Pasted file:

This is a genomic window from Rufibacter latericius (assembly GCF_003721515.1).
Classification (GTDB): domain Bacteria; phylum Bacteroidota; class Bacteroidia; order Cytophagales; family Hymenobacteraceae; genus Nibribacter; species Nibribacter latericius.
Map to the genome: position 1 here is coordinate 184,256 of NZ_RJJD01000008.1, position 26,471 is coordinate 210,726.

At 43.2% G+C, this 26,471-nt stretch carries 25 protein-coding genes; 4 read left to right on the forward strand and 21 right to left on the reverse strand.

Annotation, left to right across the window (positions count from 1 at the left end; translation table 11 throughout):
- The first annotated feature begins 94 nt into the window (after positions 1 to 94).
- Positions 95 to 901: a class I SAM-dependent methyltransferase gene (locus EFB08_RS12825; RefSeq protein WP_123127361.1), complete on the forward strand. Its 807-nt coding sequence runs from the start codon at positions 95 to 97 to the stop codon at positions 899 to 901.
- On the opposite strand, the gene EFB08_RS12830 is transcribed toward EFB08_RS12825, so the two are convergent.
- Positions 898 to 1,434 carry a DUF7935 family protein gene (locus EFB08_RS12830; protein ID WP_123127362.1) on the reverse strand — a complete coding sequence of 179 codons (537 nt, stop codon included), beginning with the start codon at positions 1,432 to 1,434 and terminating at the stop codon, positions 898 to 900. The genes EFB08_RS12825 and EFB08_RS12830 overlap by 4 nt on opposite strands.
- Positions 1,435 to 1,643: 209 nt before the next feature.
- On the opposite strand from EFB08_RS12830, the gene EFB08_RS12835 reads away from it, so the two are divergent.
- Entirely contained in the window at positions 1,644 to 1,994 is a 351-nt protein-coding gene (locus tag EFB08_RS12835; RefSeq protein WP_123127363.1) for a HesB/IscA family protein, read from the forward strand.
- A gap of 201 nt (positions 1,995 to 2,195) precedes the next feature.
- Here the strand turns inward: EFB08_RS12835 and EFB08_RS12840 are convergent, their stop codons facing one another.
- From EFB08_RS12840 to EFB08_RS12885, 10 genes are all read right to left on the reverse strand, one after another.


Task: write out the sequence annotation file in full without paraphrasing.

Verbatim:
This is a genomic window from Rufibacter latericius (assembly GCF_003721515.1).
Classification (GTDB): domain Bacteria; phylum Bacteroidota; class Bacteroidia; order Cytophagales; family Hymenobacteraceae; genus Nibribacter; species Nibribacter latericius.
Map to the genome: position 1 here is coordinate 184,256 of NZ_RJJD01000008.1, position 26,471 is coordinate 210,726.

At 43.2% G+C, this 26,471-nt stretch carries 25 protein-coding genes; 4 read left to right on the forward strand and 21 right to left on the reverse strand.

Annotation, left to right across the window (positions count from 1 at the left end; translation table 11 throughout):
- The first annotated feature begins 94 nt into the window (after positions 1 to 94).
- Positions 95 to 901: a class I SAM-dependent methyltransferase gene (locus EFB08_RS12825; RefSeq protein WP_123127361.1), complete on the forward strand. Its 807-nt coding sequence runs from the start codon at positions 95 to 97 to the stop codon at positions 899 to 901.
- On the opposite strand, the gene EFB08_RS12830 is transcribed toward EFB08_RS12825, so the two are convergent.
- Positions 898 to 1,434 carry a DUF7935 family protein gene (locus EFB08_RS12830; protein ID WP_123127362.1) on the reverse strand — a complete coding sequence of 179 codons (537 nt, stop codon included), beginning with the start codon at positions 1,432 to 1,434 and terminating at the stop codon, positions 898 to 900. The genes EFB08_RS12825 and EFB08_RS12830 overlap by 4 nt on opposite strands.
- Positions 1,435 to 1,643: 209 nt before the next feature.
- On the opposite strand from EFB08_RS12830, the gene EFB08_RS12835 reads away from it, so the two are divergent.
- Entirely contained in the window at positions 1,644 to 1,994 is a 351-nt protein-coding gene (locus tag EFB08_RS12835; RefSeq protein WP_123127363.1) for a HesB/IscA family protein, read from the forward strand.
- A gap of 201 nt (positions 1,995 to 2,195) precedes the next feature.
- Here the strand turns inward: EFB08_RS12835 and EFB08_RS12840 are convergent, their stop codons facing one another.
- From EFB08_RS12840 to EFB08_RS12885, 10 genes are all read right to left on the reverse strand, one after another.